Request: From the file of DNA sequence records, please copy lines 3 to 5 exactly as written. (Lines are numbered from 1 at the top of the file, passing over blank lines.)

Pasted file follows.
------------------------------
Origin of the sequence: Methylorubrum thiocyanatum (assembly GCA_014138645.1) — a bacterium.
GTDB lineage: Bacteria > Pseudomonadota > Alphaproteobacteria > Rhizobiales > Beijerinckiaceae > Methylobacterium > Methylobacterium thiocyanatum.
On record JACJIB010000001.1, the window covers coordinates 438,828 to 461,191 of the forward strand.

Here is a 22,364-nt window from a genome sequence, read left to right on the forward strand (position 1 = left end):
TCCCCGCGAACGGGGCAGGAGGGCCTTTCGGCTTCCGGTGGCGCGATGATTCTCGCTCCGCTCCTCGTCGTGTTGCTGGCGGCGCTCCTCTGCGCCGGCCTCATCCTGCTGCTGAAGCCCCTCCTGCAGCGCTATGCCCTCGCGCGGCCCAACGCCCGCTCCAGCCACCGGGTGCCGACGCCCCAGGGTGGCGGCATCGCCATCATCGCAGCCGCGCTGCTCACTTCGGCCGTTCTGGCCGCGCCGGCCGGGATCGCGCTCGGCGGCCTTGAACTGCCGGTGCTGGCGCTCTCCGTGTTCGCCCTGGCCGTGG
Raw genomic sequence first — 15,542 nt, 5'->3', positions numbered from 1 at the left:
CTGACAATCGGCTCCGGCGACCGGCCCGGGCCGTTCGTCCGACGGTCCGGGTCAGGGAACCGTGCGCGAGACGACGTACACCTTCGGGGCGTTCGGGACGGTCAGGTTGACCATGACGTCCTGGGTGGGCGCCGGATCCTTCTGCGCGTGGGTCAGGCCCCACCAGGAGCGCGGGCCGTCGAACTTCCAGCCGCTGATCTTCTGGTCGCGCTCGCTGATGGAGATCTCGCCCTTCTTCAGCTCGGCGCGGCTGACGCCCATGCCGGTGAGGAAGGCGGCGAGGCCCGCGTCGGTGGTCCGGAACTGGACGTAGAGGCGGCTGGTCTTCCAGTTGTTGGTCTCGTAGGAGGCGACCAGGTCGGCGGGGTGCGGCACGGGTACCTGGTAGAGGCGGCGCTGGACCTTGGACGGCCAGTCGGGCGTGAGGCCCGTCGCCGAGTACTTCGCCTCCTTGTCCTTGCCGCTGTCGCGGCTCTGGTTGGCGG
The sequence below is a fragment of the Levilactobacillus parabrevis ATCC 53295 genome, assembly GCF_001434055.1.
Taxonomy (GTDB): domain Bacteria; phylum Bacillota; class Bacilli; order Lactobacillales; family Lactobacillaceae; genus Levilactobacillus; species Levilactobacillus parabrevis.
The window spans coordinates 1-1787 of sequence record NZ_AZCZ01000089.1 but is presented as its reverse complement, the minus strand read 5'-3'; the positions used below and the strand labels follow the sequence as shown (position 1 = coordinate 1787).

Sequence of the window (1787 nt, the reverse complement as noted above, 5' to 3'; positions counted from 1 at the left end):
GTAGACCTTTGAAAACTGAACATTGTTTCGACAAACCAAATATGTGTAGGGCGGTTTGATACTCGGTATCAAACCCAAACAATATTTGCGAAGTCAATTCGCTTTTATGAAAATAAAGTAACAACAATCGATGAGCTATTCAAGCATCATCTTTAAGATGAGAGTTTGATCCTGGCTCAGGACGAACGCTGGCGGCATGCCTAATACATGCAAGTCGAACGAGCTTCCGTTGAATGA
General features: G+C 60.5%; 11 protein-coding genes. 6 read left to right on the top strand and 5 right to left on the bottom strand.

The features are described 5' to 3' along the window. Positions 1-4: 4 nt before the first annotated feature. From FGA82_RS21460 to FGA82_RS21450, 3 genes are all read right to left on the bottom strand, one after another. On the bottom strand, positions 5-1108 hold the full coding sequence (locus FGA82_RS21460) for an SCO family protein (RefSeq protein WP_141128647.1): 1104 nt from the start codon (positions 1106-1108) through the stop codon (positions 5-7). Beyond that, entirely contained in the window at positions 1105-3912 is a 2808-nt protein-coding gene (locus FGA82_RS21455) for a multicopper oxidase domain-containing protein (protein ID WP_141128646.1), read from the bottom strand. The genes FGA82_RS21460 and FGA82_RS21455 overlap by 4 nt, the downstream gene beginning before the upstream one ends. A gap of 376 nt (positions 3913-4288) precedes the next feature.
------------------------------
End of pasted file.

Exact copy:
On record JACJIB010000001.1, the window covers coordinates 438,828 to 461,191 of the forward strand.

Here is a 22,364-nt window from a genome sequence, read left to right on the forward strand (position 1 = left end):
TCCCCGCGAACGGGGCAGGAGGGCCTTTCGGCTTCCGGTGGCGCGATGATTCTCGCTCCGCTCCTCGTCGTGTTGCTGGCGGCGCTCCTCTGCGCCGGCCTCATCCTGCTGCTGAAGCCCCTCCTGCAGCGCTATGCCCTCGCGCGGCCCAACGCCCGCTCCAGCCACCGGGTGCCGACGCCCCAGGGTGGCGGCATCGCCATCATCGCAGCCGCGCTGCTCACTTCGGCCGTTCTGGCCGCGCCGGCCGGGATCGCGCTCGGCGGCCTTGAACTGCCGGTGCTGGCGCTCTCCGTGTTCGCCCTGGCCGTGG